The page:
After a very slow start to the season, Johnson looks to have picked it up when it matters most, heading into the business-end of the season. In his last three starts he has finished 5th (John Deere Classic), 14th (Open Championship) and 2nd last week at the Bridgestone, so he has got it rolling once again.

Johnson led the field in Strokes Gained: Putting last week at Firestone, which always bodes well heading into major week and if the rest of the game clicks this week, he could well get his third major victory and be just one step away (U.S. Open) from the Grand Slam.

Looking purely at his stats throughout the season, Johnson has been having a terrible year, ranking 72nd in Strokes Gained: Tee-To-Green, 86th in Strokes Gained: Off-The-Tee and 119th in Strokes Gained: Approach-The-Green. His short game stats (25th SG: Around-The-Green and 44th SG: Putting) are his only real saving grace statistically, but should his upturn in form continue, these stats should improve greatly. His short game has always been his bread and butter, so he just needs to up his game across the board to get his 13th PGA Tour victory.

At 80/1 I am happy to chance that he can keep this recent run of form going and contend in a major he already has three top-10’s at, all of which have come in his last seven starts in the event.

Tony Finau 100/1 (General) 0.5pt e/w:

Big-hitting Tony Finau looks the perfect fit for this course and whilst he only has one PGA Tour win to his name, he has looked impressive since securing his PGA TOUR card back in 2014. He won on the Web.com in 2014 and despite missing out on a win in his rookie season on the PGA Tour in 2015, he managed to make the breakthrough a year later.

In 2017, Finau has garnered four top-5’s and two more top-9 finishes, so he looks to be close to winning form once again. It is a tough ask to follow up your first and only PGA Tour win with a win at a major championship, but this course and event presents him with a good chance to do so.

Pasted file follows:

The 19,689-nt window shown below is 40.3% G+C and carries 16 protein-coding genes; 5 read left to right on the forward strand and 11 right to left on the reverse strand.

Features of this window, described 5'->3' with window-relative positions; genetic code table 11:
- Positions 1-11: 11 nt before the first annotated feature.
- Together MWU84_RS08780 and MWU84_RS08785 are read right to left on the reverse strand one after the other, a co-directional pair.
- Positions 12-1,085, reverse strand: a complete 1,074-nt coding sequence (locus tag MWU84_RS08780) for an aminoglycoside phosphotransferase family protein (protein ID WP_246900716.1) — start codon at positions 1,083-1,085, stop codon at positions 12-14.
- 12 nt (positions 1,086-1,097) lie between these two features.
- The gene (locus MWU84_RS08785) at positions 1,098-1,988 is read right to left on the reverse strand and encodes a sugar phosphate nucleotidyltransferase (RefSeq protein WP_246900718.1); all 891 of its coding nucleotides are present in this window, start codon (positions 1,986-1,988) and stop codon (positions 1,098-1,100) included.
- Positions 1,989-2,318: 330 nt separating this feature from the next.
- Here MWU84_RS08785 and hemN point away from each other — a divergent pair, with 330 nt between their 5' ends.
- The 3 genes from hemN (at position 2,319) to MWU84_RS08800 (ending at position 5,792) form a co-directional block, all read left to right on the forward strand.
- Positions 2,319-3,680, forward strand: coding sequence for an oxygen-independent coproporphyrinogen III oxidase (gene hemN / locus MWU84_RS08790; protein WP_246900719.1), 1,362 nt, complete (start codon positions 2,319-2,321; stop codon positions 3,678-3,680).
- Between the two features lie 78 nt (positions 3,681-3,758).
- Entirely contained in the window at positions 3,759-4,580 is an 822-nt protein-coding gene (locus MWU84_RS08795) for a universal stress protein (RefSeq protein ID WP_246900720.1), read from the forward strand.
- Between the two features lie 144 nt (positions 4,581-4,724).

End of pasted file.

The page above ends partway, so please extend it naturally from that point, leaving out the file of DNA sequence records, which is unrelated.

Finau qualified for the 2015 U.S. Open and US PGA Championship and managed finishes of T14 and T10 respectively, which were great efforts in his first two major starts. He missed the cut in both these events in 2016, but managed a T18 finish on his Open Championship debut that year, and followed that up with a T27 at Birkdale this year. That was his first major start of the season but looking at his first few starts at major championships, it looks like he has the game to contend at them for years to come.

He has not finished outside the top-40 since his last missed cut at the Players Championship and his last three starts read T7 (Greenbrier Classic), T27 (Open Championship and T5 (RBC Canadian Open) so he is coming into this week with plenty of form.

In terms of course form, Finau has done ok in limited starts at Quail Hollow, finishing 16th and 28th on his two starts there in 2015 and 2016.

Statistically this has been a very impressive year for Finau so far, ranking 4th in Strokes Gained: Off-The-Tee, 6th Strokes Gained: Tee-To-Green and 30th in Strokes Gained: Approach-The-green. In terms of Strokes Gained: Around-The-Green (55th) and Strokes Gained: Putting (143rd) his numbers are a lot more modest, but he ranks 12th in Strokes Gained: Total, so his game generally is in great shape.

In terms of approaches, a ranking of 5th in Greens in Regulation is very impressive and this has helped him rank 10th in Ball Striking however he ranks a lowly 120th in Proximity To Hole, highlighting an area of his game, of which he needs to improve. Not getting close enough to the hole causes problems of course and puts a strain on the putter.